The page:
The plaintiff sent to each of the bidding manufacturers a copy of the government design for the aforementioned part, as well as a list of the terms and conditions to govern the contract. According to the plaintiff, Castings submitted, by letter, on April 21, 1993, a quotation for consideration, and a list of terms applicable to any resulting agreement between the parties. Laumann placed an order with Castings by a Purchase Order dated May 21, 1993. According to the plaintiff, the parties negotiated the agreement at arm's length. Under the terms of the contract, Castings would manufacture 625 "arms," pattern number 12325801, and would fulfill the order in accordance with the terms set forth by both Laumann and Castings, therefore complying with the standards required by the Department of the Army. The parties agreed that the law of the State of New York would govern the contract.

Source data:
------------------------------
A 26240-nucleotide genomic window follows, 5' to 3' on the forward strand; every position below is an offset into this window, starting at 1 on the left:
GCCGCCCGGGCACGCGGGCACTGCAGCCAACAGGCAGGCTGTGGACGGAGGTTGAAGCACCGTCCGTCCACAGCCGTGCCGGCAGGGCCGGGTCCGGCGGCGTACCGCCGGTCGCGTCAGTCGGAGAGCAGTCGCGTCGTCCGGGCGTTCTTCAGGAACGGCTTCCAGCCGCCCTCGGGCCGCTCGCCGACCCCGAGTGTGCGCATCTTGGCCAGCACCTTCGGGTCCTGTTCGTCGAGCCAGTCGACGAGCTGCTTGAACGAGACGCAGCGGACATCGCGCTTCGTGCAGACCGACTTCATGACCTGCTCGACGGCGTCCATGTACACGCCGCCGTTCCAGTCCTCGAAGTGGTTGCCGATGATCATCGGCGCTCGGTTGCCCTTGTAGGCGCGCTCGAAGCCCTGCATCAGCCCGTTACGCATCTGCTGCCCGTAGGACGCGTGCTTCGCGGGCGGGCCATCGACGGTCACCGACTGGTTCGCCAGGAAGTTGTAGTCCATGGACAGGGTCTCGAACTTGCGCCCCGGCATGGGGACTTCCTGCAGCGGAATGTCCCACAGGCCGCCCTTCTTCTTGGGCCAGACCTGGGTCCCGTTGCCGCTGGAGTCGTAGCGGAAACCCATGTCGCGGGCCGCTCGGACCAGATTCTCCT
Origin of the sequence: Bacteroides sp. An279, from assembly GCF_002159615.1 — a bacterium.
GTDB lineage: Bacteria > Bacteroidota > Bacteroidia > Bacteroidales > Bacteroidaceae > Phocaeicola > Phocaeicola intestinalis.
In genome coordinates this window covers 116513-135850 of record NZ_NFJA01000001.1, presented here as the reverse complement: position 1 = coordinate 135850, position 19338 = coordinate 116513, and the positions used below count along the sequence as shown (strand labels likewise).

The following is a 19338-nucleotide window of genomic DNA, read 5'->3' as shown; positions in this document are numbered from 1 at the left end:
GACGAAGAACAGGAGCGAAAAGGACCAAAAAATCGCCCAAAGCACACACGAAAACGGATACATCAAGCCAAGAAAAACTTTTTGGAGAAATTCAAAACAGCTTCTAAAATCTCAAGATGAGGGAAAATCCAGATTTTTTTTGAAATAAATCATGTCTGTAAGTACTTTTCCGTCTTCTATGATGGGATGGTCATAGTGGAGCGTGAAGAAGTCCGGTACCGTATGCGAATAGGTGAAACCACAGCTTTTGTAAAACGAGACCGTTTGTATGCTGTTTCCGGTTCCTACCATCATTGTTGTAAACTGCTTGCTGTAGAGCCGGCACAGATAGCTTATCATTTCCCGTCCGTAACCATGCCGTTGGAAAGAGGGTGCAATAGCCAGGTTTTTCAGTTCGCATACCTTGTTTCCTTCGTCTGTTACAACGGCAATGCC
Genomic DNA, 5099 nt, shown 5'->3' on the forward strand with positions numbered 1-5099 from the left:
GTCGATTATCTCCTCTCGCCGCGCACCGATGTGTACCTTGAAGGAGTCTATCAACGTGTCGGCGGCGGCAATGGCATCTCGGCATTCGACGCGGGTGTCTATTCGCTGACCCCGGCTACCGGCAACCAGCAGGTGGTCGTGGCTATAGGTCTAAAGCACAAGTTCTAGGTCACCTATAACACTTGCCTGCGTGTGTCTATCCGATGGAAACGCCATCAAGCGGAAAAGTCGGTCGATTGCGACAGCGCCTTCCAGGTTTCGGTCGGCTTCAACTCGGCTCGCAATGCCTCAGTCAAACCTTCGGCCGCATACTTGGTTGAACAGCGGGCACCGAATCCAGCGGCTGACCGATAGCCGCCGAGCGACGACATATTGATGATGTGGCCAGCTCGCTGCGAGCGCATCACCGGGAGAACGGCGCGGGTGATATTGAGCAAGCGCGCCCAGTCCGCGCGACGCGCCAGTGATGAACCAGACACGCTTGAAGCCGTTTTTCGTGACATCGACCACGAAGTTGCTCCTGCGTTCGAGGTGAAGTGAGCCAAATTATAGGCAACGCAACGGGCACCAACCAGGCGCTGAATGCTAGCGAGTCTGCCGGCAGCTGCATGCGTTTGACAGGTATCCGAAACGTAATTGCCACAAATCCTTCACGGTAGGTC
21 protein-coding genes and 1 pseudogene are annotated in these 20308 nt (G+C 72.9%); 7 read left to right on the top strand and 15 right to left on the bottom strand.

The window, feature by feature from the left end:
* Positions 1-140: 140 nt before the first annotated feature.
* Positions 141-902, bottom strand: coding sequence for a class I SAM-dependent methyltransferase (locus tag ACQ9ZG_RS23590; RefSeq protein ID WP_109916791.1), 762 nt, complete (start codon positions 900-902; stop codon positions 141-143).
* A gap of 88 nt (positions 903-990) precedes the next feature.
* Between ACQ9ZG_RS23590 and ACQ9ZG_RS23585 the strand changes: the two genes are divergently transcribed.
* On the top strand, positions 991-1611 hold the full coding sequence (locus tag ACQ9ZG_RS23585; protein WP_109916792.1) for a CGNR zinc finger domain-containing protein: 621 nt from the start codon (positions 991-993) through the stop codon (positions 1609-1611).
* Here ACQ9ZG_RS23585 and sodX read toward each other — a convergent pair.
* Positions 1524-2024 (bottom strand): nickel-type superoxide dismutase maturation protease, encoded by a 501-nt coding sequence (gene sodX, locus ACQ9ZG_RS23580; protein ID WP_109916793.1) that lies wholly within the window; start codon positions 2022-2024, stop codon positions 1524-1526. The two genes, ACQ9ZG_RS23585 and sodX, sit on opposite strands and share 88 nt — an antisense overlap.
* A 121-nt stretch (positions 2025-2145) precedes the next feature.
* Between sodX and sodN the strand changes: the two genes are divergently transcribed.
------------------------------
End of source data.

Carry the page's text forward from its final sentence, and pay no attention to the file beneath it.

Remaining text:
In July 1993 Castings indicated that an error had been made with regard to the price of the aforementioned "arms." After additional negotiation by telephone and written correspondence between the parties, a subsequent agreement was reached where Laumann agreed to pay a higher price for the parts than originally quoted by Castings.
Subsequently, Laumann commenced this action by filing its complaint in November 1994 in the Supreme Court of the State of New York, Nassau County, alleging that Castings breached the terms of the contract. The defendant filed a Notice of Removal under 28 U.S.C. § 1446, based on diversity jurisdiction.